Hotel Utica co-owner Joseph R. Carucci said Monday the taxes and loans he and his partner owe to Oneida County, Utica and the federal government will be paid.
He would not commit to a timeframe, however.
"Sometimes it just takes time to catch up," Carucci said.
Yeah, sometimes you just need a little time. How unreasonable of everyone to insist Mssrs. Carucci and Gaetano actually pay back their debt on any kind of schedule. Of course, Mr. Carucci leaves out the somewhat important detail that he's not just a slow pay, he's in default. If this were you or I our creditors would be dunning us on a daily basis after we missed a single payment. 30 days past due? Off to collections.
The Hotel Utica? Their loan is 1897 days past due, and counting, according to my back of the envelope calculations.
He spoke on the same day that the region's congressman said that Carucci and hotel co-owner Charles N. Gaetano must meet their obligations to taxpayers.
Those obligations include repaying the $5 million U.S. Department of Housing and Urban Development loan that helped the historic hotel reopen more than six years ago, U.S. Rep. Michael Arcuri, D-Utica, said.
"It was never meant to be a gift," Arcuri said of the hotel loan. "It is inexcusable for them not to be paying any of the money they owe us."
We can only hope that Congressman Arcuri will take this opportunity to send a strongly worded letter of condemnation.
Utica is diverting a half-million dollars per year in community revitalization funds to cover the federal loan payments the hotel hasn't making on any kind of regular basis.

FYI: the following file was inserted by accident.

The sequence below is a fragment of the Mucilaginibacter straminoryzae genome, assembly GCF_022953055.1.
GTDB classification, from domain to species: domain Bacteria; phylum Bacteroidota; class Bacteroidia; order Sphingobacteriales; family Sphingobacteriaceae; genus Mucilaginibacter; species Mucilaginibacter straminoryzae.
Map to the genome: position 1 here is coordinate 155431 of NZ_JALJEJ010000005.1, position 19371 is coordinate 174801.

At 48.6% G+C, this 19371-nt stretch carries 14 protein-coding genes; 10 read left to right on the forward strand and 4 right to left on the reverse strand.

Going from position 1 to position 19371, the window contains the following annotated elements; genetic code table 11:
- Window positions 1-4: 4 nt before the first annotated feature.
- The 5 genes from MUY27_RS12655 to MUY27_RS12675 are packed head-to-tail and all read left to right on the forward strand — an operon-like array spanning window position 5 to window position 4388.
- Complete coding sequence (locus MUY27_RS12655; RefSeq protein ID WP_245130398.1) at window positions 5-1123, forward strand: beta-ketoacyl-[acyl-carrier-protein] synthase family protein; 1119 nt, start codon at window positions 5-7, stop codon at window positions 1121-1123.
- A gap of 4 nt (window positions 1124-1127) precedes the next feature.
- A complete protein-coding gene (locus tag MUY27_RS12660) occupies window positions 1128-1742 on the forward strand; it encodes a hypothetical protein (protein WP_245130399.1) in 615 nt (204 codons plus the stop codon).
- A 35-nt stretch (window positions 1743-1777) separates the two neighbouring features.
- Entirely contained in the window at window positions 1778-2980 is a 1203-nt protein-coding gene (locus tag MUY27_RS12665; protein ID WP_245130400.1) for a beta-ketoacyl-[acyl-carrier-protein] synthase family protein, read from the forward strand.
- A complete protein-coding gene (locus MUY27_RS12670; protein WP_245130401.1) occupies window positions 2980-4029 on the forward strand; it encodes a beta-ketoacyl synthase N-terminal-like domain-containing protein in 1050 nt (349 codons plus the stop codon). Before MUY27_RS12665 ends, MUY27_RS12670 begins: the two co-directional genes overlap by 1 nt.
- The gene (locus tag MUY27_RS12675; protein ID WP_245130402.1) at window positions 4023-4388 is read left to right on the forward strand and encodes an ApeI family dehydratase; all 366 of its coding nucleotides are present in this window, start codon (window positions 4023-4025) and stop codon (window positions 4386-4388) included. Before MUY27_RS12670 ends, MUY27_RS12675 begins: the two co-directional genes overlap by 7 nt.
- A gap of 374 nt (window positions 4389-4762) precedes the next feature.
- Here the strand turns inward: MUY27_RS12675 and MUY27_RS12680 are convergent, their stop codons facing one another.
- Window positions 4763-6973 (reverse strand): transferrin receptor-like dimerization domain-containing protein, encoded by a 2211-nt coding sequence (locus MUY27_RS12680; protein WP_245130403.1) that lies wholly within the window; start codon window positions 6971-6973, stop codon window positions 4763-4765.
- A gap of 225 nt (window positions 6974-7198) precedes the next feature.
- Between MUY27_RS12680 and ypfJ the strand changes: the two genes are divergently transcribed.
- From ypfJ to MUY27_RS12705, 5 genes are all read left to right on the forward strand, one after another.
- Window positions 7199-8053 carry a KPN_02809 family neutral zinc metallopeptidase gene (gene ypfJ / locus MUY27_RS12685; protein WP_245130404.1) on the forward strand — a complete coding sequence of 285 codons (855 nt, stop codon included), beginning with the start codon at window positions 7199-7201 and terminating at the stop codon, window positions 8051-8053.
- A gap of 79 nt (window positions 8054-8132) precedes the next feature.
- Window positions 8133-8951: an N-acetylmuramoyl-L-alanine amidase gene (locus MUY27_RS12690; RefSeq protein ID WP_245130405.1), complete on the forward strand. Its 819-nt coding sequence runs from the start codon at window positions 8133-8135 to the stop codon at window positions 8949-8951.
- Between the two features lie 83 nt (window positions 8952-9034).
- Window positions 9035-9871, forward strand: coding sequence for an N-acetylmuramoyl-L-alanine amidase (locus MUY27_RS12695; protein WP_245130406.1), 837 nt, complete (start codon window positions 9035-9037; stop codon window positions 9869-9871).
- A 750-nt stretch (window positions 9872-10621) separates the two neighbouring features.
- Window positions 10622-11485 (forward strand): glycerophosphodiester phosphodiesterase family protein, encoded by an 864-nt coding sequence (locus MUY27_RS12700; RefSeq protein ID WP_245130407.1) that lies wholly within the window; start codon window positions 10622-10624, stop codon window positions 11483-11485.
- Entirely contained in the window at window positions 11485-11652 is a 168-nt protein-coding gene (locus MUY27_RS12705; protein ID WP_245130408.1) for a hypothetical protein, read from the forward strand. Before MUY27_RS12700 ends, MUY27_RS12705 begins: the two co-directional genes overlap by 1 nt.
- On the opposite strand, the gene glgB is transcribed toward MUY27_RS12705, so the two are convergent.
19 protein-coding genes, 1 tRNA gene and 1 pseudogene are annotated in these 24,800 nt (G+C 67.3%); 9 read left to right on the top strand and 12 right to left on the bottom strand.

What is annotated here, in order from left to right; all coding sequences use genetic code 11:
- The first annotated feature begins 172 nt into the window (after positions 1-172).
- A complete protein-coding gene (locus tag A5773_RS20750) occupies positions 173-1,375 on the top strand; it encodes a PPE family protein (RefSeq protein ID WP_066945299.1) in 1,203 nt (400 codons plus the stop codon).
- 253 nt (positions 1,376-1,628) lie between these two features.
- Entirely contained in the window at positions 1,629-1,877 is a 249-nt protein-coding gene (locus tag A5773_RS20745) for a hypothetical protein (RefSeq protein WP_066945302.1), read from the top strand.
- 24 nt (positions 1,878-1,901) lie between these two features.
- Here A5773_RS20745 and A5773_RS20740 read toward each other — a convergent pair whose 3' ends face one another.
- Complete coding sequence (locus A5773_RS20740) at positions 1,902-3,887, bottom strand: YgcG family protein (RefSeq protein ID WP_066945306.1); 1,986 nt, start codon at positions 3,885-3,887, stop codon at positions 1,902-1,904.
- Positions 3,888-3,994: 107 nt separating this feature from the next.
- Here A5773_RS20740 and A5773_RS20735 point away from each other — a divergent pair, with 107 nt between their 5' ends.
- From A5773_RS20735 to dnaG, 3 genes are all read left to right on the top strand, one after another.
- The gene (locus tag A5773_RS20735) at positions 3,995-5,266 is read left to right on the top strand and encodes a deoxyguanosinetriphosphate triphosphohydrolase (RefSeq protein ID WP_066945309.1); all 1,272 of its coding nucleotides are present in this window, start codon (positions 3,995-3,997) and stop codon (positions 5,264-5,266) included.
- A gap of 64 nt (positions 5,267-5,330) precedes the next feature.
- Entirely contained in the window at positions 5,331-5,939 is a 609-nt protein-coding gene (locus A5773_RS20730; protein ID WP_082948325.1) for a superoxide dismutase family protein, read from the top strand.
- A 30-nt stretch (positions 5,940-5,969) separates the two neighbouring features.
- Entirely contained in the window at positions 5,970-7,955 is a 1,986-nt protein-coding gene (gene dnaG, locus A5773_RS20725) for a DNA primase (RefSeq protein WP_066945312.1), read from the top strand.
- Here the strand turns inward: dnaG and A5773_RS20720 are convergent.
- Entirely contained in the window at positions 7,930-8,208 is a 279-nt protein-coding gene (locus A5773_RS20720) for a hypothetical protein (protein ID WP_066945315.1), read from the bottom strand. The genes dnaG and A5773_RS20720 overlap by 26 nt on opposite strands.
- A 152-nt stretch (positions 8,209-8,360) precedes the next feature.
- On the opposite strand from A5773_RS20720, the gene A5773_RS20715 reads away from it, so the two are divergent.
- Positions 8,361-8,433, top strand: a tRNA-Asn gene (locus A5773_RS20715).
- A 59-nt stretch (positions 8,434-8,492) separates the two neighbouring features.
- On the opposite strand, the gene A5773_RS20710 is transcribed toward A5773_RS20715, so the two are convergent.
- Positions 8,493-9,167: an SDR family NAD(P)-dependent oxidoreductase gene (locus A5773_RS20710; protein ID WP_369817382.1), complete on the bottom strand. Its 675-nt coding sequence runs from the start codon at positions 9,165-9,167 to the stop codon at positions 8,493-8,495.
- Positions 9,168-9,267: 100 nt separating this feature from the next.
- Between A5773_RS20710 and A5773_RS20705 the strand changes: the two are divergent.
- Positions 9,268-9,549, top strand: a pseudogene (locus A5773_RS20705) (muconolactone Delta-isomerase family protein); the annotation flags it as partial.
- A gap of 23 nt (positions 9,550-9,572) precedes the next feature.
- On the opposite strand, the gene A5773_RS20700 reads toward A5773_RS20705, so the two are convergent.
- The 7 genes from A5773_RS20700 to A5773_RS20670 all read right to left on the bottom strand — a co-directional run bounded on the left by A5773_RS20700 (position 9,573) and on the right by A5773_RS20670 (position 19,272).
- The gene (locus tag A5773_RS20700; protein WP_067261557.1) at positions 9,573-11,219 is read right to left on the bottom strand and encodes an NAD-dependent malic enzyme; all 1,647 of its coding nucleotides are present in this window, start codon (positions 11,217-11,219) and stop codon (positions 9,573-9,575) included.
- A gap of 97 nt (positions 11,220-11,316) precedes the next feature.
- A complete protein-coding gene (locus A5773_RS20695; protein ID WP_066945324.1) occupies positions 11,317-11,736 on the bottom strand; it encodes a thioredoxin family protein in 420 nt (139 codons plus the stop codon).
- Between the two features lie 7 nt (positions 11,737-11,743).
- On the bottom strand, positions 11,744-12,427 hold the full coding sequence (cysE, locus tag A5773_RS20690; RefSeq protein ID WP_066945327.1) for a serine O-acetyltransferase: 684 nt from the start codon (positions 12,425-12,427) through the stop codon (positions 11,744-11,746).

Carucci said the hotel's owners are working on keeping up on the payments.
"Of course, we're trying to restructure things and reorganize," he said. "We're working on it on a daily basis to make sure we keep up with things."
Despite several attempts since 2002 to rework the taxpayer-backed loan, the owners of the hotel are still struggling to make regular loan payments, records show.
They've now been using the "we just need a little more time" excuse for seven years.
Seven. Freakin'. Years.
Really, does anyone even believe they're serious anymore? Well, other than Ed Hanna and Tim Julian?
None were made between August 2006 and May of this year, records show. Hotel Utica also fell behind on its county, city and city school district taxes, a July 29 O-D report found. Four days after the O-D revealed the situation, the hotel hand-delivered a check for more than $130,000 to cover its 2006-07 school taxes.
The hotel claims an occupancy rate of 70 percent, which is above the nationwide average of 63 percent.
So the Hotel has a stellar occupancy rate, a nearly booked up events calendar, a constant stream of meetings and conferences...and it's still not paying up? One doesn't have to be a CPA to wonder where, exactly, the money is going.
The hotel is constantly booked during large events, and there is no reason it shouldn't be paying its bills, Arcuri said.
In the future, Arcuri said he'd like to look more carefully at how federal money is loaned to private facilities such as Hotel Utica.
"We don't want it closing, but we want to make sure the people there are being responsible," he said.
Yes, you certainly want the recipients of taxpayer dollars to be responsible. Speaking of which, I seem to remember that the Players of Utica presented Mr. Arcuri with a detailed plan for the completion of their currently abandoned shell of a building. A plan that, sadly, no one but the Player's inner-circle and Mr. Arcuri seem to have seen.
Arcuri said the Players have submitted to him a detailed plan outlining the theater's construction completion. Details of the plan could not be learned Monday.
The Players have raised about $800,000 so far to cover the cost of the building's shell, foundation and infrastructure. Workers have yet to begin phases 2 and 3, which include plumbing, electrical work, lighting and carpeting, Players' past President Michele O'Neil said Monday.
O'Neil said fundraising efforts are ongoing but would not elaborate. She also would not comment on the potential federal funding.
This would seem to be the ideal time for everyone to learn how that fine organization plans on spending the $100,000 of taxpayer money Mr. Arcuri procured for them.